Nutrition Part 1: Phytoplankton.
As larval animals and the small foods they require, rotifers or artemia nauplii, are vulnerable to being pulled into filters it’s customary to raise them in a bare tank with no filtration. The larval tank will just have an air bubbler to help keep food and animals in suspension; by adding live phytoplankton to the system you gain a useful benefits. Phyto will help keep water conditions acceptable by utilising the larval wastes as nutrition, at the same time its presence means that the food items, rotifers, are able to feed on the phyto and stay in state of optimum enrichment.
One of the problems with culturing phytoplankton is its propensity to crash, resulting in the loss of the culture. So, although live may be better, its potential instability means it can leave you without any on hand just when you need it. For this reason I believe that preserved phytoplankton is a very useful product as it means you’ll never be caught short. Not to mention culturing plankton can be a time consuming pastime.
Conversely, you can’t co-culture with preserved plankton, for this task it has to be live. Personally I always keep preserved on hand for the convenience, these days only culturing live when undertaking a breeding project.
A Practical Guide to Culturing Phyto for Reef Use.
To culture plankton you can either buy equipment made for the job or improvise using the odds and ends that are usually to hand in an aquarist’s household.
You’ll need a number of 2-litre clear lemonade bottles), rigid airline tube, standard airline tube, air pump, a couple of air valves, 2 foot/18w fluorescent tube with ballast and reflector (a power compact or energy saver bulb could be used instead), 500ml live phyto as a starter culture, and phyto food based on Guillard’s F/2 nutrient media. If haven’t got access to phytoplankton locally you can purchase cultures of phyto in the form of an algal disc.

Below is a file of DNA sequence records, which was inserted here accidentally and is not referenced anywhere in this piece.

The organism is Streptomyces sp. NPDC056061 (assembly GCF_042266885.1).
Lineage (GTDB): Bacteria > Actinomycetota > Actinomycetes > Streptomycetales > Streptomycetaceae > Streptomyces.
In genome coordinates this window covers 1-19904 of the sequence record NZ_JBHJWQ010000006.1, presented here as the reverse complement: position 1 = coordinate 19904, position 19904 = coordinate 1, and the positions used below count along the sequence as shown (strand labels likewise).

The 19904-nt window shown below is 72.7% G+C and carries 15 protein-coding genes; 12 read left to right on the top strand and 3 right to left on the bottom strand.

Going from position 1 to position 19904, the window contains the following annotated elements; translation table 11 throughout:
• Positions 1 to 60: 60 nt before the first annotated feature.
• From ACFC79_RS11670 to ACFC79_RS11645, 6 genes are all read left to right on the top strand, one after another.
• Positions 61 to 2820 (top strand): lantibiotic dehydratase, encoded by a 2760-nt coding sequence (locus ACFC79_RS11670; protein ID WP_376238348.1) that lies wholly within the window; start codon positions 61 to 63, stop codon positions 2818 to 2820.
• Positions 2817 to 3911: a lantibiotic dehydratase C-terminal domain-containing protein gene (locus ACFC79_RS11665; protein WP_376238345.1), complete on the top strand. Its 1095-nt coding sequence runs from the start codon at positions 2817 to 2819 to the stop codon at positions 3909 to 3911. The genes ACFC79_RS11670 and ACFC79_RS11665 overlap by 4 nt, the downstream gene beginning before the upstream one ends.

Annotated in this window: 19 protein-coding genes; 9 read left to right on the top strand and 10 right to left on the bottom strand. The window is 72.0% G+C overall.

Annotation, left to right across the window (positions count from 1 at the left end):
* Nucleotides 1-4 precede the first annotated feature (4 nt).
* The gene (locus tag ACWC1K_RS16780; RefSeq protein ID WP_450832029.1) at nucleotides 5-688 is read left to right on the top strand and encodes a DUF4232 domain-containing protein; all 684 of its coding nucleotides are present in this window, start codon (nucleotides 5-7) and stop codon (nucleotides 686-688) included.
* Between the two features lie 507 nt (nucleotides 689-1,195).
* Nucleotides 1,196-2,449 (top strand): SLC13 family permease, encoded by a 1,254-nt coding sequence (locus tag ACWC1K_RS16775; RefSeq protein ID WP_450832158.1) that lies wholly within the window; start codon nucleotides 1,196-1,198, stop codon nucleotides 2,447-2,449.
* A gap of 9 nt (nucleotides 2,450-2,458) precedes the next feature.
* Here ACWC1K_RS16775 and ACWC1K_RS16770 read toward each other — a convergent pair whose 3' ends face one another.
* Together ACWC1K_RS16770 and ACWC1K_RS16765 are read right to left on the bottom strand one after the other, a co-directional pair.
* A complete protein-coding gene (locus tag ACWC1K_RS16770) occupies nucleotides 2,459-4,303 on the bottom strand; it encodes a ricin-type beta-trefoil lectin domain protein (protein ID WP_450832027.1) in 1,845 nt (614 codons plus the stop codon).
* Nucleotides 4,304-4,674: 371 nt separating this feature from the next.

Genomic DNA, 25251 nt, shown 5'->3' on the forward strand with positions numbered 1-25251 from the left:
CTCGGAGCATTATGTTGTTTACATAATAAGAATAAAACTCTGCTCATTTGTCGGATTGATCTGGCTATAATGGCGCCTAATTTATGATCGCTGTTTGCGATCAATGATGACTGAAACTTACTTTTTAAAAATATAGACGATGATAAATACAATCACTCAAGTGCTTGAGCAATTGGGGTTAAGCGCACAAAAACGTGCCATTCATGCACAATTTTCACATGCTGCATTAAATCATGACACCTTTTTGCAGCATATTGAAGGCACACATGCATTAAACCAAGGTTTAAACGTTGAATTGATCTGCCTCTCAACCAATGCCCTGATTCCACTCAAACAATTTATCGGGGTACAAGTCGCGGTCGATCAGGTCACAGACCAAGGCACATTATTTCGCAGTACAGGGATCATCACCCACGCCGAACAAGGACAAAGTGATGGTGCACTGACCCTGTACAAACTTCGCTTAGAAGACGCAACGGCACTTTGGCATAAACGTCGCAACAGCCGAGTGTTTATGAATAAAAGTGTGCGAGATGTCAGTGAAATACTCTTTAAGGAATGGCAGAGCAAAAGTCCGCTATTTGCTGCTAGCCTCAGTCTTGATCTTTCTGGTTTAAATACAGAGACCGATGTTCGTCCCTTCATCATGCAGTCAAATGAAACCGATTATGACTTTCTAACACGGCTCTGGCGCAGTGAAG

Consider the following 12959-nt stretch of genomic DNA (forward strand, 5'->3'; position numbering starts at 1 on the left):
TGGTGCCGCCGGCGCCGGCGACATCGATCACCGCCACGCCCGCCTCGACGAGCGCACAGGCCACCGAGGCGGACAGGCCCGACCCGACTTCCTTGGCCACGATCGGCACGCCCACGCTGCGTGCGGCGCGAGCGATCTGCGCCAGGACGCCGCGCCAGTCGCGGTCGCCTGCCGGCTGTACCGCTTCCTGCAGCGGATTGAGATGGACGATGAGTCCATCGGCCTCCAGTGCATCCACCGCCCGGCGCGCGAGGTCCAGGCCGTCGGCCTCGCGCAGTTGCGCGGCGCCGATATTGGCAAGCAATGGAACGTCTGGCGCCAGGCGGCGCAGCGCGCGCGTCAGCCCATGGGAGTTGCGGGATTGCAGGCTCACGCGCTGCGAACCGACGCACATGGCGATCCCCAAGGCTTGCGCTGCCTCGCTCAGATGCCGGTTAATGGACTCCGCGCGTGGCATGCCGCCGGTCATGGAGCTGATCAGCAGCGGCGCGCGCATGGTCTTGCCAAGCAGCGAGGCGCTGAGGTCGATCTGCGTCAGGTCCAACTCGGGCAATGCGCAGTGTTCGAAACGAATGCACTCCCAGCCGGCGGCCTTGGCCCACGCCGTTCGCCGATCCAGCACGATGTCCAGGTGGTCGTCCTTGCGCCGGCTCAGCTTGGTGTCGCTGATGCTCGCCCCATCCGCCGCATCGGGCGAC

Split your starter culture between two 2-litre clear lemonade bottles, at room temperature and aerate briskly. There’s no need to use an air stone, rigid airline tubing will give the best results.
Make up 1-litre of water to a specific gravity of about 1.015; I mix full strength salt-water 60:40 with tap water. Dechlorinated tap water is OK for this application as any nitrate or phosphate can be considered to be additional nutrients for the phyto. Add 1ml phyto food to the mix and split this evenly between the two bottles; lastly, wrap a strip of filter floss around the airline to block the mouth of the bottle; this helps to limit the possibility of atmospheric contamination (this is essential when culturing Rotifers nearby). Repeat the addition of water and food daily until both the bottles are full.
When both of the bottles are full, I’d recommend starting a third culture. At this point suspend feeding bottle number one, this is the one you’ll start using in about six days time. Then more or less repeat the procedure you started with – use half the culture from bottle number two to start a third bottle, add another airline valve plus a length of flexible airline tubing connected to a length of rigid airline tubing to run the extra bottle, then top up both of these bottles with a litre of 1.015 s.g. salt water and feed each bottle with 2ml of phyto food. Don’t forget the strip of filter floss.